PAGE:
Kannonau’s past and present

KANNONAU: Kannonau

Release year: 2006/2022
Label: Misty Circles/Steinklang Industries

Not long ago, I touched upon the subject of Italian neofolk in my review of Rose Rovine E Amanti’s album Sogni Visioni E Premonizioni (reviewed here): one of the few local scenes, who’ve managed to create their own, uniquely local brand of neofolk. One that actually sounds Italian instead of vaguely European.

Kannonau can certainly not be called luminaries of the genre, or even the Italian scene. A major factor is of course the brevity of their discography: one mini-album and one full-length are all they’ve released despite starting out almost 20 years ago. They’ve been more or less dormant a lot of this time, as well. So: musical deficiencies are not the reason for their relative obscurity.

Having previously only been released as a CDr back in 2006, Kannonau’s debut EP is certainly long overdue for a re-release. Interestingly enough, this happens on a release containing not only the EP, but two brand new tracks. As such, it binds together the origins and the future of the now re-activated project. Sensibly, the vinyl features the new tracks (of which there are two) on one side, and the old EP on the other.

Now as then, Kannonau’s style of neofolk leans heavily towards a neoclassical, even ritualistic form. Archetypal acoustic guitars are present here and there, but as far as instrumentation goes, the center stage is occupied by epic-yet-minimalistic synths and ritualistic drumming. The vocals, all in Italian, are somewhere between spoken recitals and monotonous singing, again amplifying a certain ritulistic aspect of the music.

The resulting atmospheres are those of holy fires being lit in ancient temples on a holy night, a procession of devout initiates filing into the sanctum, where a priest performs the sacred rites. There’s a vague and indescribably mediterranean element to the atmospheres, but not in the same strongly characteristic sense as with some other Italian artists. This could be Roman, this could be Greek – Kannonau paint a rough picture, leaving the details for the listener to fill in.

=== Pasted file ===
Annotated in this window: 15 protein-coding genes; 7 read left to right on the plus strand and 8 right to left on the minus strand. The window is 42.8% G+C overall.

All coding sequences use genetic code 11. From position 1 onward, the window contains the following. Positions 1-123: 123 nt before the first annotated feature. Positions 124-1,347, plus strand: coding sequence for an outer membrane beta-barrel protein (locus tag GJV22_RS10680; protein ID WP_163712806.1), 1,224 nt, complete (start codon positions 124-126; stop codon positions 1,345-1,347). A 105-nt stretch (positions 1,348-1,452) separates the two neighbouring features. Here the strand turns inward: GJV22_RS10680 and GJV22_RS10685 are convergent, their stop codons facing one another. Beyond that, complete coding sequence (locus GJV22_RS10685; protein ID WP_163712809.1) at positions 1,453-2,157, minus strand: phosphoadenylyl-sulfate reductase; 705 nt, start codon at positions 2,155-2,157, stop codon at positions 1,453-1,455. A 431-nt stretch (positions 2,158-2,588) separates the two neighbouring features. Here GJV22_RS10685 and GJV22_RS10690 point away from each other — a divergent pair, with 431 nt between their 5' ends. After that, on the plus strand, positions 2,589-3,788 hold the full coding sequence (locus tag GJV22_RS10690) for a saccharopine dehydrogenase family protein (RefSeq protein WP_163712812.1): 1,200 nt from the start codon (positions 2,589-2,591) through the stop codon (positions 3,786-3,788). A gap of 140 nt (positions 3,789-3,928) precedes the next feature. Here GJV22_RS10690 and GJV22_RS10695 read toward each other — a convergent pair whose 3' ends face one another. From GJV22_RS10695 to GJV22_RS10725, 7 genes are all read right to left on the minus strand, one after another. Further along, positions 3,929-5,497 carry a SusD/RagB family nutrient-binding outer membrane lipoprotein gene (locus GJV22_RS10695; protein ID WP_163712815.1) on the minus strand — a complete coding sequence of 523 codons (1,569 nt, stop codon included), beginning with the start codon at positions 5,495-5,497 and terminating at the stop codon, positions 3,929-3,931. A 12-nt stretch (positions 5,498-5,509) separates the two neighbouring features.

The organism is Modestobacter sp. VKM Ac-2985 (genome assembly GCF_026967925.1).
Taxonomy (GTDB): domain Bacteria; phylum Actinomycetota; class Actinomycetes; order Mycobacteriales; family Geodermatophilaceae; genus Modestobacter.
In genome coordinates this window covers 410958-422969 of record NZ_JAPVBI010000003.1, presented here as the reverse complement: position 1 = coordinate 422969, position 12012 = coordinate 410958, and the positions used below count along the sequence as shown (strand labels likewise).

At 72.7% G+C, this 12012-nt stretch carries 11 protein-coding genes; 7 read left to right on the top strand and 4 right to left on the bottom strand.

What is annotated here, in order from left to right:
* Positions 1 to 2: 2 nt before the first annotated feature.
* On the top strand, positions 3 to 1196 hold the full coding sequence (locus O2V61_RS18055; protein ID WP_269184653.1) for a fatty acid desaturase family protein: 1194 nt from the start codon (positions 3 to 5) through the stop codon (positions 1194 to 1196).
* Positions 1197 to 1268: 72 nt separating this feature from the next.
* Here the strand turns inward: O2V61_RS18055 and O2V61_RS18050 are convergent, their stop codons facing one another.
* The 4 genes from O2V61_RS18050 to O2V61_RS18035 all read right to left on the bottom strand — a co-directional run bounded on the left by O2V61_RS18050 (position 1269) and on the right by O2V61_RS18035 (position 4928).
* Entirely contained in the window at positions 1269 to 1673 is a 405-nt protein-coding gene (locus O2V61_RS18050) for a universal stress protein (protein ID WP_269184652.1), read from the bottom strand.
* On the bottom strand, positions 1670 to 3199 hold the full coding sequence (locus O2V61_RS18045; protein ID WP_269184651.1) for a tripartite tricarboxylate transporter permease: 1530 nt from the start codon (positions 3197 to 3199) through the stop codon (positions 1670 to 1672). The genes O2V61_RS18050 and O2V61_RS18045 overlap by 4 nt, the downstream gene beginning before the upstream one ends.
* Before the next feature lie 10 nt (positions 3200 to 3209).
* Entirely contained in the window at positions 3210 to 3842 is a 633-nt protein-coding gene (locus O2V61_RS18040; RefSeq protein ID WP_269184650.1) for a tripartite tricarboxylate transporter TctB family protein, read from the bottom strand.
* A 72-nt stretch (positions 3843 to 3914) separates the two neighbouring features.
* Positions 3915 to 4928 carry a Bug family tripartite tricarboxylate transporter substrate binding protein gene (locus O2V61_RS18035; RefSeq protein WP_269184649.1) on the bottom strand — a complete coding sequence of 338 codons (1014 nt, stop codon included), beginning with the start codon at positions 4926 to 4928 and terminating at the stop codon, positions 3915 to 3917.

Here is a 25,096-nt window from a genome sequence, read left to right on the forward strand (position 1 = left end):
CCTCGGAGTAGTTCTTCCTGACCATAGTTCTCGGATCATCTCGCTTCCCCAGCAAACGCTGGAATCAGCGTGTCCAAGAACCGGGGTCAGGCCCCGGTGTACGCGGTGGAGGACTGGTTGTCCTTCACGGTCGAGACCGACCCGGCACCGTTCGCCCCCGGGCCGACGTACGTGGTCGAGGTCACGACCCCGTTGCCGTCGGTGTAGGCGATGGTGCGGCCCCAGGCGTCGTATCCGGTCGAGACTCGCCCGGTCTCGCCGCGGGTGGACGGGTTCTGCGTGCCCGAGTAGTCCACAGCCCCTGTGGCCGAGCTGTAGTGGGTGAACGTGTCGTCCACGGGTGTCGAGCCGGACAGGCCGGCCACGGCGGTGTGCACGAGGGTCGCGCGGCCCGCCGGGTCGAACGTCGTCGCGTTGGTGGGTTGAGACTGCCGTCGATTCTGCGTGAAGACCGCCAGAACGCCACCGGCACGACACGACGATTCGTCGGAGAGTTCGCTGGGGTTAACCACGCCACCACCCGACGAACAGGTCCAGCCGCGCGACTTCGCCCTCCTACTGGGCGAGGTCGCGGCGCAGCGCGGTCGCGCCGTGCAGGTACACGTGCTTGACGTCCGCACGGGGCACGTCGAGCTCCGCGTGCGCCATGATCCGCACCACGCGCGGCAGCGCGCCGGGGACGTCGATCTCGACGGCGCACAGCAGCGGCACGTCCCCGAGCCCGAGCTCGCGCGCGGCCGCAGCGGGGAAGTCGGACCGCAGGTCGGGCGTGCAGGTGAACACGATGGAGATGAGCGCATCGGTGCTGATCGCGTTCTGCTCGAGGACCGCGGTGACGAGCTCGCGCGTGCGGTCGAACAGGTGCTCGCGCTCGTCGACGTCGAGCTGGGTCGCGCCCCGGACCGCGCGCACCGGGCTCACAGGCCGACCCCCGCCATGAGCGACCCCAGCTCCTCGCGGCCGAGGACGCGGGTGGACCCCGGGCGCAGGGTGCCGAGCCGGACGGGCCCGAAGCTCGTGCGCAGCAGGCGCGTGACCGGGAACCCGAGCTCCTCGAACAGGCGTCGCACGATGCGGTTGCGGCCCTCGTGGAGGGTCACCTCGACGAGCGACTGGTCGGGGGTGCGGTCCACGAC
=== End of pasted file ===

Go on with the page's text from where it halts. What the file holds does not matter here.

Comparing the sides, the new material is somewhat more focused and minimalist. Relying entirely on layers of understated neoclassical synths and ritualistic percussion to back the vocals, it comes across as a matured, distilled version of the earlier EP. In contrast, the earlier EP contains richer instrumentation but loses some of the singular focus. On the whole, though, the underlying nature of the music seems to be the same.

Interestingly, the two halves that constitute this release, despite being separated by over 15 years, mesh together well. Yes, the older material has a slightly more plastic sound to the synths – symptomatic of the technology of that age! – and the vocals sound more controlled and mature on the newer tracks, but there’s no major breach between the new and the old.

Whilst this isn’t necessarily the absolutely best in Italian neofolk (after all, there are some real high points to compete against!), it is nonetheless an interesting release; something that those who look to go ever deeper should by all means check out. And, based on the two new tracks, if Kannonau remains active and releases more material, it will be worth waiting for.

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